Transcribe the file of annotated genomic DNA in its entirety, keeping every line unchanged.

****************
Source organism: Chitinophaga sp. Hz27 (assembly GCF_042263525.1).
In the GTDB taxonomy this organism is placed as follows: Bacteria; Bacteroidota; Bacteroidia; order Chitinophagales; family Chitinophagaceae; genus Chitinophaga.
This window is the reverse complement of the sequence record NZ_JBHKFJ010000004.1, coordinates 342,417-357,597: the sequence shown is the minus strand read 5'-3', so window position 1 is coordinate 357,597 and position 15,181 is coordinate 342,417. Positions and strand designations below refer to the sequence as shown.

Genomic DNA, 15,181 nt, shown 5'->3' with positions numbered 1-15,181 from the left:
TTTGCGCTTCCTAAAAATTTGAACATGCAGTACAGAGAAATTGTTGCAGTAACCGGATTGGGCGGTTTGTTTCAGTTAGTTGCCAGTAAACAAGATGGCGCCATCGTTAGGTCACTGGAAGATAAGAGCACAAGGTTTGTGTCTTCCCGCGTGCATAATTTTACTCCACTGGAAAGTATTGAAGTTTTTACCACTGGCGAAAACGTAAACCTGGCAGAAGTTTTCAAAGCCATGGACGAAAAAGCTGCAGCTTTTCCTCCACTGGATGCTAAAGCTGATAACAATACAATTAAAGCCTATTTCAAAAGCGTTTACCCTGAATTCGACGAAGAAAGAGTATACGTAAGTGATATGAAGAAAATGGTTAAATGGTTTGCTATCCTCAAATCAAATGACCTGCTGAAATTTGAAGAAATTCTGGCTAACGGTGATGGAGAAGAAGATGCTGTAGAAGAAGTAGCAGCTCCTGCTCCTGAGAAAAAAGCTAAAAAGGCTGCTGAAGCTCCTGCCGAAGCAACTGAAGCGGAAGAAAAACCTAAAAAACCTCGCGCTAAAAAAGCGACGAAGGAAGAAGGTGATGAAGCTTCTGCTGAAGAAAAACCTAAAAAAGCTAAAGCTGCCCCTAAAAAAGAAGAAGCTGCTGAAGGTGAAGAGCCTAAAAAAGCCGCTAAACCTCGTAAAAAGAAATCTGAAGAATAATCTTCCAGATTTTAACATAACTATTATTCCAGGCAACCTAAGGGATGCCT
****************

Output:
Source organism: Chitinophaga sp. Hz27 (assembly GCF_042263525.1).
In the GTDB taxonomy this organism is placed as follows: Bacteria; Bacteroidota; Bacteroidia; order Chitinophagales; family Chitinophagaceae; genus Chitinophaga.
This window is the reverse complement of the sequence record NZ_JBHKFJ010000004.1, coordinates 342,417-357,597: the sequence shown is the minus strand read 5'-3', so window position 1 is coordinate 357,597 and position 15,181 is coordinate 342,417. Positions and strand designations below refer to the sequence as shown.

Genomic DNA, 15,181 nt, shown 5'->3' with positions numbered 1-15,181 from the left:
TTTGCGCTTCCTAAAAATTTGAACATGCAGTACAGAGAAATTGTTGCAGTAACCGGATTGGGCGGTTTGTTTCAGTTAGTTGCCAGTAAACAAGATGGCGCCATCGTTAGGTCACTGGAAGATAAGAGCACAAGGTTTGTGTCTTCCCGCGTGCATAATTTTACTCCACTGGAAAGTATTGAAGTTTTTACCACTGGCGAAAACGTAAACCTGGCAGAAGTTTTCAAAGCCATGGACGAAAAAGCTGCAGCTTTTCCTCCACTGGATGCTAAAGCTGATAACAATACAATTAAAGCCTATTTCAAAAGCGTTTACCCTGAATTCGACGAAGAAAGAGTATACGTAAGTGATATGAAGAAAATGGTTAAATGGTTTGCTATCCTCAAATCAAATGACCTGCTGAAATTTGAAGAAATTCTGGCTAACGGTGATGGAGAAGAAGATGCTGTAGAAGAAGTAGCAGCTCCTGCTCCTGAGAAAAAAGCTAAAAAGGCTGCTGAAGCTCCTGCCGAAGCAACTGAAGCGGAAGAAAAACCTAAAAAACCTCGCGCTAAAAAAGCGACGAAGGAAGAAGGTGATGAAGCTTCTGCTGAAGAAAAACCTAAAAAAGCTAAAGCTGCCCCTAAAAAAGAAGAAGCTGCTGAAGGTGAAGAGCCTAAAAAAGCCGCTAAACCTCGTAAAAAGAAATCTGAAGAATAATCTTCCAGATTTTAACATAACTATTATTCCAGGCAACCTAAGGGATGCCT